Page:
Fani Willis Faces New Foe in Georgia

Fani Willis has faced further criticism over her relationship with Nathan Wade, a prosecutor in the racketeering case against Donald Trump in Georgia.

Willis, the Fulton County district attorney, is leading the case against Trump and 18 others who are accused of trying to overturn his 2020 election loss in Georgia. The former president has pleaded not guilty to all 13 charges against him and has said the case is part of a political witch hunt aimed at undermining his position as frontrunner for the GOP 2024 presidential nomination.

In recent weeks, Willis has come under pressure amid allegations about her relationship with Wade, a special prosecutor she hired in the case. Newsweek contacted Willis via LinkedIn for comment.

Former Trump staffer Michael Roman, a co-defendant in the case, made the accusations about Willis and sought to disqualify her and Wade from the trial. Willis and Wade said they had a romantic relationship in a 176-page court filing earlier this month but denied this represented a conflict of interest. An evidentiary hearing on the matter is scheduled for February 16.

Fani Willis
Fani Willis on August 14, 2023, in Atlanta, Georgia. A politician running for a seat in Georgia’s State House has called for the impeachment of the Fulton County district attorney.

Photo by Joe Raedle/Getty Images

Meanwhile, in the latest filings before a Georgia court, a lawyer for Michael Roman said the DA’s relationship with Wade had begun earlier than they had disclosed.

Speaking about the issue with The Georgia Star News, C.J. Pearson, a Republican who is running for Georgia’s open House District 125 seat, said Willis should be impeached over the controversy. Polling for the seat that fell vacant after the resignation of Republican Representative Barry Fleming will be held on Tuesday, February 13.

Newsweek contacted Pearson by LinkedIn to further comment on this story.

“She needs to be impeached, it’s as simple as that,” said Pearson. “She needs to be impeached not only for her political prosecution of President Trump and conservative activists all across the state, but also due to the allegations of her using taxpayer dollars to fund her affair with a married man.”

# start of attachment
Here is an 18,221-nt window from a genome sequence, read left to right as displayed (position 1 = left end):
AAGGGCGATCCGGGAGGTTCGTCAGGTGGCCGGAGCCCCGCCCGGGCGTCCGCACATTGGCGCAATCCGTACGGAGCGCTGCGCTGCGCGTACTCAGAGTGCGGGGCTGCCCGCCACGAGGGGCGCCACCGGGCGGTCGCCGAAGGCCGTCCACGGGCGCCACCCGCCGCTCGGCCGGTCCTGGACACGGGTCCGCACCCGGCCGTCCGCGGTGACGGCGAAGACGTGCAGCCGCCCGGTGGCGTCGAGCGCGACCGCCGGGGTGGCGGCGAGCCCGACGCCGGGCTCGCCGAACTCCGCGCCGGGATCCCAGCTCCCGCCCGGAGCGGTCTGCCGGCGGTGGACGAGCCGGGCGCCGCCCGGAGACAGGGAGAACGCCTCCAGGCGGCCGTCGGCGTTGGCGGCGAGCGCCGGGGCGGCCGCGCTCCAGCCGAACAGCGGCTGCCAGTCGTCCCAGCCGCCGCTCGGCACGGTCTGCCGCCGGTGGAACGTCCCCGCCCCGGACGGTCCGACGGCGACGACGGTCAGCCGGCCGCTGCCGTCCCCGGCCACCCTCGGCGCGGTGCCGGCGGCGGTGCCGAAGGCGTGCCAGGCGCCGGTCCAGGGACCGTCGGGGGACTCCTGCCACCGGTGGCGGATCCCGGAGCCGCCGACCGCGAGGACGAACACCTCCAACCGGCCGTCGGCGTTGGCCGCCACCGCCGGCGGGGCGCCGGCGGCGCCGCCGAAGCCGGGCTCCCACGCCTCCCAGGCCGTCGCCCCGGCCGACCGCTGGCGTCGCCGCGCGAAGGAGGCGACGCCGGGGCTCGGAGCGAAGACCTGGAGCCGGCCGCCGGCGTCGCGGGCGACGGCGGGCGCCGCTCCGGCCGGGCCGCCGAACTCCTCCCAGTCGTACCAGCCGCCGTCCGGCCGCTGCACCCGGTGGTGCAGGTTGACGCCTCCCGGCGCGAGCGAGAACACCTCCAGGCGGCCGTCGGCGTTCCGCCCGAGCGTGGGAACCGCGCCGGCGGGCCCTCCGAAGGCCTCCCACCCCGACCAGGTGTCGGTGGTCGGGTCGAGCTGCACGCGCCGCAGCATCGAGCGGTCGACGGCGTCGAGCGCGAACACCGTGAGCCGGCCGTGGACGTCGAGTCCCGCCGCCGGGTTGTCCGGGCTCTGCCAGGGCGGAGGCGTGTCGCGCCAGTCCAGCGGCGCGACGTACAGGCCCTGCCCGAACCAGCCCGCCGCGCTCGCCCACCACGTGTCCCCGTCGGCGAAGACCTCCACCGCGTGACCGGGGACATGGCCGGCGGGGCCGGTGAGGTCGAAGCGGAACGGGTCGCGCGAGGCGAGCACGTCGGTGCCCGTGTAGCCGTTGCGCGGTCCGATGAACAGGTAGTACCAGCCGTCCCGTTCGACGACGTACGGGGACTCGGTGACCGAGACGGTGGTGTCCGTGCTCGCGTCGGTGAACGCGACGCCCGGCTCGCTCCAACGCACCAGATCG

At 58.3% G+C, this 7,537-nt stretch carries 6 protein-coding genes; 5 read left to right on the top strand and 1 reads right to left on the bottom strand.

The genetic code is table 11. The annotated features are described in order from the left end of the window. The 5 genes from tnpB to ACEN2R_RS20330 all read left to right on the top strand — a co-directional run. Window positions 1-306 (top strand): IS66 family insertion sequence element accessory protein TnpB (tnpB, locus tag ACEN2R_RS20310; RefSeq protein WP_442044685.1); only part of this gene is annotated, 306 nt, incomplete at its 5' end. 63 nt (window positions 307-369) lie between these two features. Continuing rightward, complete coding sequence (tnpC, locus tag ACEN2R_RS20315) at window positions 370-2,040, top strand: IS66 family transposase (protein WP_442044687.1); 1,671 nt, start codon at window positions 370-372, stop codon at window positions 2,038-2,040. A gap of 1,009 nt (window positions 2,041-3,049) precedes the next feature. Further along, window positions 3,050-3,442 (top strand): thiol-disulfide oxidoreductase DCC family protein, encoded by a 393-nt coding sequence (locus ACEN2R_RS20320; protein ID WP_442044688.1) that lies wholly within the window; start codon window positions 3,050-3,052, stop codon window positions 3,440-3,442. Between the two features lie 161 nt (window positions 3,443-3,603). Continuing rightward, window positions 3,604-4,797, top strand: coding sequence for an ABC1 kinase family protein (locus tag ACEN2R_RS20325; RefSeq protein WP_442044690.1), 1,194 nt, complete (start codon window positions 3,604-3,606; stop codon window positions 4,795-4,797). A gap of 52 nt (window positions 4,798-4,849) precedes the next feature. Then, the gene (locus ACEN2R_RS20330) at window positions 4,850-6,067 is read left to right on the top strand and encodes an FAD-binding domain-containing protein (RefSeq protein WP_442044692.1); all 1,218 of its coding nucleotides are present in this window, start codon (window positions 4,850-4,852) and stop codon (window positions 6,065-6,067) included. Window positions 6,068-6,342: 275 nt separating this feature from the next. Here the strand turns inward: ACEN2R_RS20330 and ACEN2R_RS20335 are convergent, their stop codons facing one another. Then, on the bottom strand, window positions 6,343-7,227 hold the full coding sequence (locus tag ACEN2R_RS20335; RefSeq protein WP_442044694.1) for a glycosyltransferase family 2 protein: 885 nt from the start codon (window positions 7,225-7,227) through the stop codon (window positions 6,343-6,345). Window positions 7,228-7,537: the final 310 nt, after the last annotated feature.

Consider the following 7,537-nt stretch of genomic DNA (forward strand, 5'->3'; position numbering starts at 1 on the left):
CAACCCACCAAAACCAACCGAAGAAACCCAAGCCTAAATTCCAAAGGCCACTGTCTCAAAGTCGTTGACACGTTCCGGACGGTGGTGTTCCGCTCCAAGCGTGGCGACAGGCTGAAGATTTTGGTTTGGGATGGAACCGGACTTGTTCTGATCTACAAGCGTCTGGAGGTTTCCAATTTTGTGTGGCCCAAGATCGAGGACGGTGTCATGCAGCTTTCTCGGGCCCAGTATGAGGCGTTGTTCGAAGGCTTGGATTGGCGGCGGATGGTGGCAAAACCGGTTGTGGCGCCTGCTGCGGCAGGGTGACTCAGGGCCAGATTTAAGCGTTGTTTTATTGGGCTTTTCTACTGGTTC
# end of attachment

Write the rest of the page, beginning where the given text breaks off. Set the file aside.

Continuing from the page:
“It’s clear as day that if any Republican did what she was accused of, they would be shown the door almost immediately, and the same should apply to Fani Willis here,” he said. “I think it shows a lack of courage by some in this state who refuse to hold her accountable.”

“Why are we allowing Democrats to get off the hook for this?” Pearson asked. “Where this is clearly an issue, there was clear impropriety, there was clear wrongdoing. She loves to talk about holding people accountable, let’s hold her accountable.”

Todd Landman, professor of political science at the School of Politics and International Relations at the University of Nottingham in the U.K. suggested Pearson’s views may not have much influence.

He said: “Pearson at this stage is a long-shot candidate. His ideas around the impeachment of Fani Willis are not his alone, but any allegations he may make would need to be tested with evidence and rebuttal more formally. There remain many questions about timing and the flow of any public resource that could be construed as personal benefit. In addition to any factual discovery, there is the challenge of marshaling enough votes for formal impeachment, which he himself concedes may not yet be there.”

On Tuesday, Republican Representative Marjorie Taylor Greene filed a complaint with the Georgia State Ethics Commission alleging Willis had failed to file personal financial disclosure statements since opening her investigation into former President Donald Trump.

However, Willis has also received some support. Last week, a coalition of 17 ethics experts, former prosecutors and defense attorneys filed a court brief arguing that Fulton Superior Court Judge Scott McAfee should dismiss motions alleging Willis acted improperly.

In a court filing, Willis also argued that personal relationships are not uncommon and do not create legal conflict.